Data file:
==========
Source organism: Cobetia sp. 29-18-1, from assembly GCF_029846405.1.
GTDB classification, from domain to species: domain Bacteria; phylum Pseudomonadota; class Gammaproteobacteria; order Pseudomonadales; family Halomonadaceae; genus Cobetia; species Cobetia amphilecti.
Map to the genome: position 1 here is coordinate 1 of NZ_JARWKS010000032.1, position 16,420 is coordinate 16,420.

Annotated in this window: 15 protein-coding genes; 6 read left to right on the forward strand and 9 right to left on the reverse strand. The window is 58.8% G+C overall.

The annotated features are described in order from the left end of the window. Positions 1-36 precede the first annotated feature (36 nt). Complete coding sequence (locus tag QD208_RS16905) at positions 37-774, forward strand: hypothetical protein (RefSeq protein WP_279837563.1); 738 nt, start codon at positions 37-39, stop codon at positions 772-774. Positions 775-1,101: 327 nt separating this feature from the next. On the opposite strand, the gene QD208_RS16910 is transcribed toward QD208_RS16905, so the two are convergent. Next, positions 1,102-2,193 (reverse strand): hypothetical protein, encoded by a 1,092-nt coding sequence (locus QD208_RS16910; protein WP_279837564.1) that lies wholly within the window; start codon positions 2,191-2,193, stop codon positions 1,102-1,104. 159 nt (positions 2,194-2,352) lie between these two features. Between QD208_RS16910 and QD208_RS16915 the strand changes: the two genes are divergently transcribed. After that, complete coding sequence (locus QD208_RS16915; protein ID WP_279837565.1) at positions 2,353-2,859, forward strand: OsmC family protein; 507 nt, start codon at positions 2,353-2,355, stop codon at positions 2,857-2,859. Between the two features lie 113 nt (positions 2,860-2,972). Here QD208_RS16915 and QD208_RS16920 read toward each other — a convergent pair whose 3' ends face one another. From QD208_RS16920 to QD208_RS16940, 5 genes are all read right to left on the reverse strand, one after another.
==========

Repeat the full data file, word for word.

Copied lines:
Source organism: Cobetia sp. 29-18-1, from assembly GCF_029846405.1.
GTDB classification, from domain to species: domain Bacteria; phylum Pseudomonadota; class Gammaproteobacteria; order Pseudomonadales; family Halomonadaceae; genus Cobetia; species Cobetia amphilecti.
Map to the genome: position 1 here is coordinate 1 of NZ_JARWKS010000032.1, position 16,420 is coordinate 16,420.

Annotated in this window: 15 protein-coding genes; 6 read left to right on the forward strand and 9 right to left on the reverse strand. The window is 58.8% G+C overall.

The annotated features are described in order from the left end of the window. Positions 1-36 precede the first annotated feature (36 nt). Complete coding sequence (locus tag QD208_RS16905) at positions 37-774, forward strand: hypothetical protein (RefSeq protein WP_279837563.1); 738 nt, start codon at positions 37-39, stop codon at positions 772-774. Positions 775-1,101: 327 nt separating this feature from the next. On the opposite strand, the gene QD208_RS16910 is transcribed toward QD208_RS16905, so the two are convergent. Next, positions 1,102-2,193 (reverse strand): hypothetical protein, encoded by a 1,092-nt coding sequence (locus QD208_RS16910; protein WP_279837564.1) that lies wholly within the window; start codon positions 2,191-2,193, stop codon positions 1,102-1,104. 159 nt (positions 2,194-2,352) lie between these two features. Between QD208_RS16910 and QD208_RS16915 the strand changes: the two genes are divergently transcribed. After that, complete coding sequence (locus QD208_RS16915; protein ID WP_279837565.1) at positions 2,353-2,859, forward strand: OsmC family protein; 507 nt, start codon at positions 2,353-2,355, stop codon at positions 2,857-2,859. Between the two features lie 113 nt (positions 2,860-2,972). Here QD208_RS16915 and QD208_RS16920 read toward each other — a convergent pair whose 3' ends face one another. From QD208_RS16920 to QD208_RS16940, 5 genes are all read right to left on the reverse strand, one after another.